Day 3 – It’s Sunday

Today, Michael takes me to his home church to attend services. He has attended here since he was small. We drive up the gravel drive to Kager Vision Center and into a grassy compound with a sizable brick chapel (maybe seating for 150 about 90 attending), a stucco and rock community center building and a stucco clinic (built by an NGO). The African style of worship is not unlike a rousing Southern Baptist service with lots of singing along with the preaching and teaching. As I’ve noticed elsewhere here, there were always 2 speakers as there is constant translation (here the dual service was Luo and English).

We sing a while, with the worship leader and 3 women chorists taking turns leading, and 2 keyboardists accomplanying. Then the dance team shows up. The four eight-year-old girls file in and stay up front and for the 15 minutes of that song, dance to the music in unison. It is just delightful – those girls have all the moves, frequently varying their dance, sometimes executing turns, sometimes back-to-back, always in unison.

The Guest teacher speaks on how to pray (importance of silence before God, separation from distraction, etc.) and later on how to worship with all our heart/soul/mind/strength –worshiping in truth (accurate to scripture), with real (heartfelt), thoughtful and practical (not just ritualized) worship.

And it seems to me that “worshiping with all our strength” suggests that it should cost us something, should involve some sacrifice, if we’re really putting our lives in His hands. For a little while recently, my road seemed particularly difficult and humbling, but in general I am thrilled with my work with Achungo. It seems like nothing but a gift.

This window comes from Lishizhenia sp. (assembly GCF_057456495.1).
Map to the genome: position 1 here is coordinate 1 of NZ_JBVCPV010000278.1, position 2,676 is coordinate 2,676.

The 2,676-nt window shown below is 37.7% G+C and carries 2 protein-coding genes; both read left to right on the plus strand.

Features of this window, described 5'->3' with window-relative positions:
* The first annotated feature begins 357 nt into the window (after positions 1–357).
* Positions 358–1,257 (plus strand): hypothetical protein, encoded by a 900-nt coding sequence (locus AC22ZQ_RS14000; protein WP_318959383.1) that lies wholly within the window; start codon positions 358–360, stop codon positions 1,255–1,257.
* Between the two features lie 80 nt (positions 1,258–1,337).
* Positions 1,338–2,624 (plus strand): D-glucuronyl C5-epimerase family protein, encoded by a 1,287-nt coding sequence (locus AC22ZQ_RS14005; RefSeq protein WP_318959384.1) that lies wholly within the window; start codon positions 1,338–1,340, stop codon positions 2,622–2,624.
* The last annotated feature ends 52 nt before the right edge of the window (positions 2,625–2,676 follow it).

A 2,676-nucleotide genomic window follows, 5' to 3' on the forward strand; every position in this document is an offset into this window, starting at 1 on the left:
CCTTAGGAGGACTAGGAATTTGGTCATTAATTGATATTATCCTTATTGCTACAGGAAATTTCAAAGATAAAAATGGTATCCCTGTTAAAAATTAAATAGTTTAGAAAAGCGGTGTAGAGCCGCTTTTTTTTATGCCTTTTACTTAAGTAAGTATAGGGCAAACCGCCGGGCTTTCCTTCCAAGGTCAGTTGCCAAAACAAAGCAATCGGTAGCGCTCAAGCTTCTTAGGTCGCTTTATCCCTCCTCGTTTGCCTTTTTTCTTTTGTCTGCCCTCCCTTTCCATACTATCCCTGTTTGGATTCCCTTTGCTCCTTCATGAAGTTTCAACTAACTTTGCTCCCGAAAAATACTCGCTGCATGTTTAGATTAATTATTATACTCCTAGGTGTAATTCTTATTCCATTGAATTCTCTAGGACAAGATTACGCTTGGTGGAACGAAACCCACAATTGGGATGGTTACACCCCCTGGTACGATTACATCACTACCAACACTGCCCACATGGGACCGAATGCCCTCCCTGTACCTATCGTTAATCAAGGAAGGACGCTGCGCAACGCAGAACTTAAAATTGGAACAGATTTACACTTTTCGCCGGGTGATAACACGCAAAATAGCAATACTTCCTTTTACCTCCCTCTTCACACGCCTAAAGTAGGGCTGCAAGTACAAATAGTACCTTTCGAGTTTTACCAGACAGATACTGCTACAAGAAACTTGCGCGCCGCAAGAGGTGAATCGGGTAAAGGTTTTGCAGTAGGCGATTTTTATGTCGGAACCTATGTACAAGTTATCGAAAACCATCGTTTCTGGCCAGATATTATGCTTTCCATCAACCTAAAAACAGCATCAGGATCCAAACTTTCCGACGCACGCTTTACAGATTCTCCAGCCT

Halfway into the service, visitors are invited to introduce themselves and many come up to the stage for a brief word. Michael speaks briefly, introduces me and I briefly express my greetings, appreciation of the unity of believers world-wide, and sense of call to join Michael in his important work at Achungo. Pastor Henry closes the service sharing his recent travels to develop the ministry and visit colleagues and parishioners, as well as upcoming program plans. After the service, during greetings, I tell him how much of a blessing it is for me to work with Michael, that I consider him my role model. (I hope his church is very proud of Michael!)

It is close to 2pm when Michael drives me back to Rodi. I remark on his introduction of me as having left a big job to fill the position of Mama Achungo (i.e., Exec Director) and I tell him that I was much more impressed with how he has left his new career for Achungo. He is a very remarkable man.

He joins me for lunch at the Tausi Hotel and we talked about all the things we want to do during my visit. I am pleased to hear him say that 3 weeks might not be enough for all we want to do. I had begun to worry that it would be a burden to him but his excitement is all the encouragement I need.

After Michael heads for home and after a brief rainstorm and thunder-boomer had blown through, I take a walk down the road past town, and past the rich, green countryside and fields of maize and banana farms. I seem to be a big celebrity –I’m incessantly greeted from nearly all those I pass. Little children called out “mzungu” (“hey white person”) and grownups offered greetings of “how odd you?” and I learned the proper reply is “fine, thank you, how odd you? A very friendly place.

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